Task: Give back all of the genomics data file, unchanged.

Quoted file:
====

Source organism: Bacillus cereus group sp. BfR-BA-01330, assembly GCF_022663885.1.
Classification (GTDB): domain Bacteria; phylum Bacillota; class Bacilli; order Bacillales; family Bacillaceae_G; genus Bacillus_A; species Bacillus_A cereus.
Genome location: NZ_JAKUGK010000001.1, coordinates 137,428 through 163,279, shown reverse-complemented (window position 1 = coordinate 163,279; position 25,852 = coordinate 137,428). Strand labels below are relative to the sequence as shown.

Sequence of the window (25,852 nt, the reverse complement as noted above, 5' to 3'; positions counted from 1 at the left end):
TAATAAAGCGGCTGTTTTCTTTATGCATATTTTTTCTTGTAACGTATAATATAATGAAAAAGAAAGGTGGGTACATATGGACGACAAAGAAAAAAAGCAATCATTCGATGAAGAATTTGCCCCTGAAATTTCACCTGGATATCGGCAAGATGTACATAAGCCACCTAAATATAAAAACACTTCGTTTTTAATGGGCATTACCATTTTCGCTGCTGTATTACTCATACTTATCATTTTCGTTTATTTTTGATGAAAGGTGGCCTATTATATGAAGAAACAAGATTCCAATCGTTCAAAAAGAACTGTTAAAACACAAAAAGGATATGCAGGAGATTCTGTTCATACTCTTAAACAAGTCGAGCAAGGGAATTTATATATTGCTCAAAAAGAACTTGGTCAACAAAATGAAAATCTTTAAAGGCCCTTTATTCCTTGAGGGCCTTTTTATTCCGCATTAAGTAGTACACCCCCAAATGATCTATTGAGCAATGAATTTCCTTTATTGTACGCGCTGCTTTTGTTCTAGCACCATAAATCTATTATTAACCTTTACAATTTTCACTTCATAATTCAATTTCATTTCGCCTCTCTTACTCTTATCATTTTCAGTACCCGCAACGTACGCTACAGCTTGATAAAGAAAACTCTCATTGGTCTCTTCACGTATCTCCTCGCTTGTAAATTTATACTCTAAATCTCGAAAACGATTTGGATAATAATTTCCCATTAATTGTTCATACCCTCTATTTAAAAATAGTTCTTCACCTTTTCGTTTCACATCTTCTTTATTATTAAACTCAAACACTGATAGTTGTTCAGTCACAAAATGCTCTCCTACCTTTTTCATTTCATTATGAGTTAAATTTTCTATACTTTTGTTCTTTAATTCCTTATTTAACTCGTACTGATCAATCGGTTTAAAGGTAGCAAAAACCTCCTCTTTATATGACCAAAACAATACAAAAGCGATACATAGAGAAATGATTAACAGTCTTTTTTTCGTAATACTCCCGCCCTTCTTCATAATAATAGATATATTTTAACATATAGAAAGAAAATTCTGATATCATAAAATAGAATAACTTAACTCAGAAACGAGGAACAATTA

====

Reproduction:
Source organism: Bacillus cereus group sp. BfR-BA-01330, assembly GCF_022663885.1.
Classification (GTDB): domain Bacteria; phylum Bacillota; class Bacilli; order Bacillales; family Bacillaceae_G; genus Bacillus_A; species Bacillus_A cereus.
Genome location: NZ_JAKUGK010000001.1, coordinates 137,428 through 163,279, shown reverse-complemented (window position 1 = coordinate 163,279; position 25,852 = coordinate 137,428). Strand labels below are relative to the sequence as shown.

Sequence of the window (25,852 nt, the reverse complement as noted above, 5' to 3'; positions counted from 1 at the left end):
TAATAAAGCGGCTGTTTTCTTTATGCATATTTTTTCTTGTAACGTATAATATAATGAAAAAGAAAGGTGGGTACATATGGACGACAAAGAAAAAAAGCAATCATTCGATGAAGAATTTGCCCCTGAAATTTCACCTGGATATCGGCAAGATGTACATAAGCCACCTAAATATAAAAACACTTCGTTTTTAATGGGCATTACCATTTTCGCTGCTGTATTACTCATACTTATCATTTTCGTTTATTTTTGATGAAAGGTGGCCTATTATATGAAGAAACAAGATTCCAATCGTTCAAAAAGAACTGTTAAAACACAAAAAGGATATGCAGGAGATTCTGTTCATACTCTTAAACAAGTCGAGCAAGGGAATTTATATATTGCTCAAAAAGAACTTGGTCAACAAAATGAAAATCTTTAAAGGCCCTTTATTCCTTGAGGGCCTTTTTATTCCGCATTAAGTAGTACACCCCCAAATGATCTATTGAGCAATGAATTTCCTTTATTGTACGCGCTGCTTTTGTTCTAGCACCATAAATCTATTATTAACCTTTACAATTTTCACTTCATAATTCAATTTCATTTCGCCTCTCTTACTCTTATCATTTTCAGTACCCGCAACGTACGCTACAGCTTGATAAAGAAAACTCTCATTGGTCTCTTCACGTATCTCCTCGCTTGTAAATTTATACTCTAAATCTCGAAAACGATTTGGATAATAATTTCCCATTAATTGTTCATACCCTCTATTTAAAAATAGTTCTTCACCTTTTCGTTTCACATCTTCTTTATTATTAAACTCAAACACTGATAGTTGTTCAGTCACAAAATGCTCTCCTACCTTTTTCATTTCATTATGAGTTAAATTTTCTATACTTTTGTTCTTTAATTCCTTATTTAACTCGTACTGATCAATCGGTTTAAAGGTAGCAAAAACCTCCTCTTTATATGACCAAAACAATACAAAAGCGATACATAGAGAAATGATTAACAGTCTTTTTTTCGTAATACTCCCGCCCTTCTTCATAATAATAGATATATTTTAACATATAGAAAGAAAATTCTGATATCATAAAATAGAATAACTTAACTCAGAAACGAGGAACAATTA